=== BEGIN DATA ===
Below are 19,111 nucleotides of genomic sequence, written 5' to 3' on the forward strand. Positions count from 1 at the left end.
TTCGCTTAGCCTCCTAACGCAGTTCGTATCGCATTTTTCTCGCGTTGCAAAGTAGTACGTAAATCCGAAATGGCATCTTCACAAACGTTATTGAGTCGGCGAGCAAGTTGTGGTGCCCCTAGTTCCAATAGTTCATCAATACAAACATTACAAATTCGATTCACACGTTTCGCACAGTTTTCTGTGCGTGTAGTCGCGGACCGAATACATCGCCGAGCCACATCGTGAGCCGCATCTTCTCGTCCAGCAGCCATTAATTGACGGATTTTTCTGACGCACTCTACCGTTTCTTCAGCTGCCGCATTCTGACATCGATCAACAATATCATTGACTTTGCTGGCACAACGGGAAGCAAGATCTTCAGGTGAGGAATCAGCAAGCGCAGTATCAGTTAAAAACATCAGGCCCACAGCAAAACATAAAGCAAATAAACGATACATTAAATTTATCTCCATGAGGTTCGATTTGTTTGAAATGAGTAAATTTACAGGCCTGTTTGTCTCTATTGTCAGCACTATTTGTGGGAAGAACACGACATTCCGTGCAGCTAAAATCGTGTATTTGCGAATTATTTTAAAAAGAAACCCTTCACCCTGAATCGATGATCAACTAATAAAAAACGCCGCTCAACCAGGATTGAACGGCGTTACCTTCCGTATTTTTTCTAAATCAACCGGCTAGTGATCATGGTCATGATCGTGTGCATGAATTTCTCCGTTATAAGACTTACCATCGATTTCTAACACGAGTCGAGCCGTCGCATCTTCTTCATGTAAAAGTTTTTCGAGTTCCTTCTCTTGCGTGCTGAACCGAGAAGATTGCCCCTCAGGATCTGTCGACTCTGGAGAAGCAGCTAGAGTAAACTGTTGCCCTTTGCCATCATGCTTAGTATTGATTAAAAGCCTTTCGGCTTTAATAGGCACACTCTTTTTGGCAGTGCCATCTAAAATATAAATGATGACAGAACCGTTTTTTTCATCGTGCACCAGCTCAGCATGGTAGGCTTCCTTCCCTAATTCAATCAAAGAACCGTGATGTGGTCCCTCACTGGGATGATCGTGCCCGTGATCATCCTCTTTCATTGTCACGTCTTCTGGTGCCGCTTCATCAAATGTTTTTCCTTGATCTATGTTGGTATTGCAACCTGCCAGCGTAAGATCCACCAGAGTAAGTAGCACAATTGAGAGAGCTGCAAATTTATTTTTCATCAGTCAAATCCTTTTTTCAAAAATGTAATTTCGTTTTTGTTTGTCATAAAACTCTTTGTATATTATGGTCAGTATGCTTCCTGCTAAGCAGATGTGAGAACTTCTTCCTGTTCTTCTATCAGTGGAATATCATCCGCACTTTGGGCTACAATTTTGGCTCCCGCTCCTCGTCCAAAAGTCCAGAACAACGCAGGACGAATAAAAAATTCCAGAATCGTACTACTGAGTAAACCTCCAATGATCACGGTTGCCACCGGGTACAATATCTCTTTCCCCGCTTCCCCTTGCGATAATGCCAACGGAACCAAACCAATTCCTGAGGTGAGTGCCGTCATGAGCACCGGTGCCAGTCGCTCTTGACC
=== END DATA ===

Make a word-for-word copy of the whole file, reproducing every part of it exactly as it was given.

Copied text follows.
Below are 19,111 nucleotides of genomic sequence, written 5' to 3' on the forward strand. Positions count from 1 at the left end.
TTCGCTTAGCCTCCTAACGCAGTTCGTATCGCATTTTTCTCGCGTTGCAAAGTAGTACGTAAATCCGAAATGGCATCTTCACAAACGTTATTGAGTCGGCGAGCAAGTTGTGGTGCCCCTAGTTCCAATAGTTCATCAATACAAACATTACAAATTCGATTCACACGTTTCGCACAGTTTTCTGTGCGTGTAGTCGCGGACCGAATACATCGCCGAGCCACATCGTGAGCCGCATCTTCTCGTCCAGCAGCCATTAATTGACGGATTTTTCTGACGCACTCTACCGTTTCTTCAGCTGCCGCATTCTGACATCGATCAACAATATCATTGACTTTGCTGGCACAACGGGAAGCAAGATCTTCAGGTGAGGAATCAGCAAGCGCAGTATCAGTTAAAAACATCAGGCCCACAGCAAAACATAAAGCAAATAAACGATACATTAAATTTATCTCCATGAGGTTCGATTTGTTTGAAATGAGTAAATTTACAGGCCTGTTTGTCTCTATTGTCAGCACTATTTGTGGGAAGAACACGACATTCCGTGCAGCTAAAATCGTGTATTTGCGAATTATTTTAAAAAGAAACCCTTCACCCTGAATCGATGATCAACTAATAAAAAACGCCGCTCAACCAGGATTGAACGGCGTTACCTTCCGTATTTTTTCTAAATCAACCGGCTAGTGATCATGGTCATGATCGTGTGCATGAATTTCTCCGTTATAAGACTTACCATCGATTTCTAACACGAGTCGAGCCGTCGCATCTTCTTCATGTAAAAGTTTTTCGAGTTCCTTCTCTTGCGTGCTGAACCGAGAAGATTGCCCCTCAGGATCTGTCGACTCTGGAGAAGCAGCTAGAGTAAACTGTTGCCCTTTGCCATCATGCTTAGTATTGATTAAAAGCCTTTCGGCTTTAATAGGCACACTCTTTTTGGCAGTGCCATCTAAAATATAAATGATGACAGAACCGTTTTTTTCATCGTGCACCAGCTCAGCATGGTAGGCTTCCTTCCCTAATTCAATCAAAGAACCGTGATGTGGTCCCTCACTGGGATGATCGTGCCCGTGATCATCCTCTTTCATTGTCACGTCTTCTGGTGCCGCTTCATCAAATGTTTTTCCTTGATCTATGTTGGTATTGCAACCTGCCAGCGTAAGATCCACCAGAGTAAGTAGCACAATTGAGAGAGCTGCAAATTTATTTTTCATCAGTCAAATCCTTTTTTCAAAAATGTAATTTCGTTTTTGTTTGTCATAAAACTCTTTGTATATTATGGTCAGTATGCTTCCTGCTAAGCAGATGTGAGAACTTCTTCCTGTTCTTCTATCAGTGGAATATCATCCGCACTTTGGGCTACAATTTTGGCTCCCGCTCCTCGTCCAAAAGTCCAGAACAACGCAGGACGAATAAAAAATTCCAGAATCGTACTACTGAGTAAACCTCCAATGATCACGGTTGCCACCGGGTACAATATCTCTTTCCCCGCTTCCCCTTGCGATAATGCCAACGGAACCAAACCAATTCCTGAGGTGAGTGCCGTCATGAGCACCGGTGCCAGTCGCTCTTGACC